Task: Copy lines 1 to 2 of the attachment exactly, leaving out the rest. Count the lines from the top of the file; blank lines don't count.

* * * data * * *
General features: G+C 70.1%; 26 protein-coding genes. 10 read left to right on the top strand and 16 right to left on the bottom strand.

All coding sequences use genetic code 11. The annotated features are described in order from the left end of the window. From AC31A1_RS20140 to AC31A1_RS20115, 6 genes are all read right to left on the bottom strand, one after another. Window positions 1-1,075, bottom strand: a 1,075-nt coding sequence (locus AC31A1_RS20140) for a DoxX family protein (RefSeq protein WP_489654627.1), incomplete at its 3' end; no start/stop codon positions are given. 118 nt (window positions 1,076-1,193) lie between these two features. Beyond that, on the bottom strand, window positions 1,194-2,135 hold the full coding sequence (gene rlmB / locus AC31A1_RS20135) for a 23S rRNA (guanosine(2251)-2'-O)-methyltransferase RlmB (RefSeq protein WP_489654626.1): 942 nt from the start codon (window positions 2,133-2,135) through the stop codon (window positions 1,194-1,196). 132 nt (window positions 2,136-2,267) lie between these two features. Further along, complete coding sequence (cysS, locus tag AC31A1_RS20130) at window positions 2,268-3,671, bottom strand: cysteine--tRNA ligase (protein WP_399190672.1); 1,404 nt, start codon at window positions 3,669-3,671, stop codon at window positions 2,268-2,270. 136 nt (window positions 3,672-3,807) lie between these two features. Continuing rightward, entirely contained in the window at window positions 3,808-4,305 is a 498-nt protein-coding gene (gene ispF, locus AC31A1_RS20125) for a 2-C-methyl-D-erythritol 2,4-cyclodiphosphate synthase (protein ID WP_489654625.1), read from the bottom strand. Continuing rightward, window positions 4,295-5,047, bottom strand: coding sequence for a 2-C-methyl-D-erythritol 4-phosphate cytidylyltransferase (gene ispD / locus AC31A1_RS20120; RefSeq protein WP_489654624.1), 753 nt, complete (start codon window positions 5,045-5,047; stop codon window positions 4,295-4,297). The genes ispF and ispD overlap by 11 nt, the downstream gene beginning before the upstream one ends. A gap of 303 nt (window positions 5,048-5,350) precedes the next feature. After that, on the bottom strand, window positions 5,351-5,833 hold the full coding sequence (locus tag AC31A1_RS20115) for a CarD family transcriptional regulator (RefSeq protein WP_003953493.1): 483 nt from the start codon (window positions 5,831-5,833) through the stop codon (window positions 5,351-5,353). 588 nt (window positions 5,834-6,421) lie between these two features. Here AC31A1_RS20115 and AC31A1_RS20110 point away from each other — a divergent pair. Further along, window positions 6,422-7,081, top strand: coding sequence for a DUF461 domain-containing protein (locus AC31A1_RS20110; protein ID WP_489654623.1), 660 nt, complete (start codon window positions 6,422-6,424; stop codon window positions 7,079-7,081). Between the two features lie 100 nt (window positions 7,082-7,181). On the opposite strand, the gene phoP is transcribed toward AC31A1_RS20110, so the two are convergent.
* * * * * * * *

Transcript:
General features: G+C 70.1%; 26 protein-coding genes. 10 read left to right on the top strand and 16 right to left on the bottom strand.

All coding sequences use genetic code 11. The annotated features are described in order from the left end of the window. From AC31A1_RS20140 to AC31A1_RS20115, 6 genes are all read right to left on the bottom strand, one after another. Window positions 1-1,075, bottom strand: a 1,075-nt coding sequence (locus AC31A1_RS20140) for a DoxX family protein (RefSeq protein WP_489654627.1), incomplete at its 3' end; no start/stop codon positions are given. 118 nt (window positions 1,076-1,193) lie between these two features. Beyond that, on the bottom strand, window positions 1,194-2,135 hold the full coding sequence (gene rlmB / locus AC31A1_RS20135) for a 23S rRNA (guanosine(2251)-2'-O)-methyltransferase RlmB (RefSeq protein WP_489654626.1): 942 nt from the start codon (window positions 2,133-2,135) through the stop codon (window positions 1,194-1,196). 132 nt (window positions 2,136-2,267) lie between these two features. Further along, complete coding sequence (cysS, locus tag AC31A1_RS20130) at window positions 2,268-3,671, bottom strand: cysteine--tRNA ligase (protein WP_399190672.1); 1,404 nt, start codon at window positions 3,669-3,671, stop codon at window positions 2,268-2,270. 136 nt (window positions 3,672-3,807) lie between these two features. Continuing rightward, entirely contained in the window at window positions 3,808-4,305 is a 498-nt protein-coding gene (gene ispF, locus AC31A1_RS20125) for a 2-C-methyl-D-erythritol 2,4-cyclodiphosphate synthase (protein ID WP_489654625.1), read from the bottom strand. Continuing rightward, window positions 4,295-5,047, bottom strand: coding sequence for a 2-C-methyl-D-erythritol 4-phosphate cytidylyltransferase (gene ispD / locus AC31A1_RS20120; RefSeq protein WP_489654624.1), 753 nt, complete (start codon window positions 5,045-5,047; stop codon window positions 4,295-4,297). The genes ispF and ispD overlap by 11 nt, the downstream gene beginning before the upstream one ends. A gap of 303 nt (window positions 5,048-5,350) precedes the next feature. After that, on the bottom strand, window positions 5,351-5,833 hold the full coding sequence (locus tag AC31A1_RS20115) for a CarD family transcriptional regulator (RefSeq protein WP_003953493.1): 483 nt from the start codon (window positions 5,831-5,833) through the stop codon (window positions 5,351-5,353). 588 nt (window positions 5,834-6,421) lie between these two features. Here AC31A1_RS20115 and AC31A1_RS20110 point away from each other — a divergent pair. Further along, window positions 6,422-7,081, top strand: coding sequence for a DUF461 domain-containing protein (locus AC31A1_RS20110; protein ID WP_489654623.1), 660 nt, complete (start codon window positions 6,422-6,424; stop codon window positions 7,079-7,081). Between the two features lie 100 nt (window positions 7,082-7,181). On the opposite strand, the gene phoP is transcribed toward AC31A1_RS20110, so the two are convergent.